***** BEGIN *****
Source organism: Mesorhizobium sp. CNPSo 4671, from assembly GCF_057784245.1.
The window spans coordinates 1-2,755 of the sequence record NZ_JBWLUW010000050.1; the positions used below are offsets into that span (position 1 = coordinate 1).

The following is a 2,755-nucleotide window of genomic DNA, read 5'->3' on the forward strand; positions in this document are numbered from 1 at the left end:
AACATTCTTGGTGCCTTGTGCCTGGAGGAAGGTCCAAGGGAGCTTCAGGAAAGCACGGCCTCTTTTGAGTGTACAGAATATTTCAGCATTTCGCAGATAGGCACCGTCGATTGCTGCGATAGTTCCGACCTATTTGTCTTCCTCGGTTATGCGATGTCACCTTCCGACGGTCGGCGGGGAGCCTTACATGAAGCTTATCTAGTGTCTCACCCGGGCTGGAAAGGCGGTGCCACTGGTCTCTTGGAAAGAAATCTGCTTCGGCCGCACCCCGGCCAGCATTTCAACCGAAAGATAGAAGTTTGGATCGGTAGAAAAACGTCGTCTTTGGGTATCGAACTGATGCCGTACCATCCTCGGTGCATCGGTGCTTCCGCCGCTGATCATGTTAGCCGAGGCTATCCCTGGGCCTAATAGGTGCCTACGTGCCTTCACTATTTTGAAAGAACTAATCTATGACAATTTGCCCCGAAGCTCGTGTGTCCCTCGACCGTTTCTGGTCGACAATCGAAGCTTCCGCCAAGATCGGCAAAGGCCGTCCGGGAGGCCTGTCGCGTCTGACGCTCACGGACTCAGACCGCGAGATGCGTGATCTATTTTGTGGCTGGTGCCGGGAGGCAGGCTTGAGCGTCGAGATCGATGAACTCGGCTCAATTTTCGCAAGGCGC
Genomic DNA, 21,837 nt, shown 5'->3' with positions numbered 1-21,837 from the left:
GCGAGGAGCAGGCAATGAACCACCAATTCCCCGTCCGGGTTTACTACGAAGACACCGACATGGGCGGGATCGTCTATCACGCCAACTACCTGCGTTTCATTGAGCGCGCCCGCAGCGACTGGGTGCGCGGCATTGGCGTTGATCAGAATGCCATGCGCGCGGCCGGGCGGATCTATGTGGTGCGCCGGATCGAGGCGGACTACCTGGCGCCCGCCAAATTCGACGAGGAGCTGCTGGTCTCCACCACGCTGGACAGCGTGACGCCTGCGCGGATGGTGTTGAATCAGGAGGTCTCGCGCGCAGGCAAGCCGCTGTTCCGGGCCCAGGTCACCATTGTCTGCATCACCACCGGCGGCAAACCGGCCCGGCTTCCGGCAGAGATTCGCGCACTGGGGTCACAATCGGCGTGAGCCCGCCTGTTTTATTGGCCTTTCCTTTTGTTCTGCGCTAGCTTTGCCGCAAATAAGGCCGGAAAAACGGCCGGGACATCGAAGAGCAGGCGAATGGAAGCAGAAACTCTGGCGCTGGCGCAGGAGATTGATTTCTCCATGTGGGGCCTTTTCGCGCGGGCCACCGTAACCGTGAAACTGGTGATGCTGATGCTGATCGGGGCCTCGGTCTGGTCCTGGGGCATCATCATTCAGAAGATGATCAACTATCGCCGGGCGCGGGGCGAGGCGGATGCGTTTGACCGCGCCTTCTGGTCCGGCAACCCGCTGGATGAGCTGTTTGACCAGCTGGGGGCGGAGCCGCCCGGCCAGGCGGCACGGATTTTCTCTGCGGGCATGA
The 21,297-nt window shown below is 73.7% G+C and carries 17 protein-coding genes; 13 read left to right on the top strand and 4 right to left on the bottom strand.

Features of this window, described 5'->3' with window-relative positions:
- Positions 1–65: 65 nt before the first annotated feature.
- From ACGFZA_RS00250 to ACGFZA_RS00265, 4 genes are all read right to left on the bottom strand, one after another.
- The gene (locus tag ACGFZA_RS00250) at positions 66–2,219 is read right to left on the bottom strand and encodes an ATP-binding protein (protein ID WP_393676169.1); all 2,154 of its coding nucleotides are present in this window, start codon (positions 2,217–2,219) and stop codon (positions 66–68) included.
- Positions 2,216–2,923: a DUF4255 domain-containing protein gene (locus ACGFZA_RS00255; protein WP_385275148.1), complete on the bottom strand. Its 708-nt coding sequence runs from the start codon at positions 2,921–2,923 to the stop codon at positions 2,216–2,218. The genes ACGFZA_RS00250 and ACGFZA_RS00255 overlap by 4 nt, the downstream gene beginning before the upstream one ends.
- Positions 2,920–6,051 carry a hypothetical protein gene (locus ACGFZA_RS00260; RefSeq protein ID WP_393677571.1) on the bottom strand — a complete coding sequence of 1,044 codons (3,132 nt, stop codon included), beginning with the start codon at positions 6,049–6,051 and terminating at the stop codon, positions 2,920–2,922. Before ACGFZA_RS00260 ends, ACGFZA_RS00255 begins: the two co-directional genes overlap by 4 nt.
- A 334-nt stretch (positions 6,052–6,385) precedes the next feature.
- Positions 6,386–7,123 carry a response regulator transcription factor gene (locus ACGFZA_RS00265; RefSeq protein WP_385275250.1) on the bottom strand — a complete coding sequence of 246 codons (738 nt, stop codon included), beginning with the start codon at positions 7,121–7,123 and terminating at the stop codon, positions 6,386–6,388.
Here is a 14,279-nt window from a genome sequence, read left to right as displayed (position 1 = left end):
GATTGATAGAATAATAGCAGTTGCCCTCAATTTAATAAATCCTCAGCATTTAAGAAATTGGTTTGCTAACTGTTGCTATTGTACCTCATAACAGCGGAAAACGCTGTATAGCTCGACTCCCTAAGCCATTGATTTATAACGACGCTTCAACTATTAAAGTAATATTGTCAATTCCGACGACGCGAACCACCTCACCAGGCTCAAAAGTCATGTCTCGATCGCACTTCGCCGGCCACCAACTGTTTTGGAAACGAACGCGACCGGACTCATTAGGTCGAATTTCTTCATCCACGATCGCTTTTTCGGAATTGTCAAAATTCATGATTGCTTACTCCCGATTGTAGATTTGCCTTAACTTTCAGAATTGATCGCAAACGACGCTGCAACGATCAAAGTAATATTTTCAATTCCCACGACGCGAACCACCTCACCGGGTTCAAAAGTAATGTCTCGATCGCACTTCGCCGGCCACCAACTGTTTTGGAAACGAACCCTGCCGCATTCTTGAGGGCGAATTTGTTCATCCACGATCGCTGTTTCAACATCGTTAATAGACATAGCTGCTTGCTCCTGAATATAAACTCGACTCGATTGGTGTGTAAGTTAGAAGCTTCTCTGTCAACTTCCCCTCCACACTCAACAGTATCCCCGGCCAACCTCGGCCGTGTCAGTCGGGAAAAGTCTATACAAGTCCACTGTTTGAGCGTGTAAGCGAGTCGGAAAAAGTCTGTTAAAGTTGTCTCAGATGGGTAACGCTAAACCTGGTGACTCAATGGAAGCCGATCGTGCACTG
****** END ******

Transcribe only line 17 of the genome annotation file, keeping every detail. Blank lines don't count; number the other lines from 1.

GATTGATAGAATAATAGCAGTTGCCCTCAATTTAATAAATCCTCAGCATTTAAGAAATTGGTTTGCTAACTGTTGCTATTGTACCTCATAACAGCGGAAAACGCTGTATAGCTCGACTCCCTAAGCCATTGATTTATAACGACGCTTCAACTATTAAAGTAATATTGTCAATTCCGACGACGCGAACCACCTCACCAGGCTCAAAAGTCATGTCTCGATCGCACTTCGCCGGCCACCAACTGTTTTGGAAACGAACGCGACCGGACTCATTAGGTCGAATTTCTTCATCCACGATCGCTTTTTCGGAATTGTCAAAATTCATGATTGCTTACTCCCGATTGTAGATTTGCCTTAACTTTCAGAATTGATCGCAAACGACGCTGCAACGATCAAAGTAATATTTTCAATTCCCACGACGCGAACCACCTCACCGGGTTCAAAAGTAATGTCTCGATCGCACTTCGCCGGCCACCAACTGTTTTGGAAACGAACCCTGCCGCATTCTTGAGGGCGAATTTGTTCATCCACGATCGCTGTTTCAACATCGTTAATAGACATAGCTGCTTGCTCCTGAATATAAACTCGACTCGATTGGTGTGTAAGTTAGAAGCTTCTCTGTCAACTTCCCCTCCACACTCAACAGTATCCCCGGCCAACCTCGGCCGTGTCAGTCGGGAAAAGTCTATACAAGTCCACTGTTTGAGCGTGTAAGCGAGTCGGAAAAAGTCTGTTAAAGTTGTCTCAGATGGGTAACGCTAAACCTGGTGACTCAATGGAAGCCGATCGTGCACTG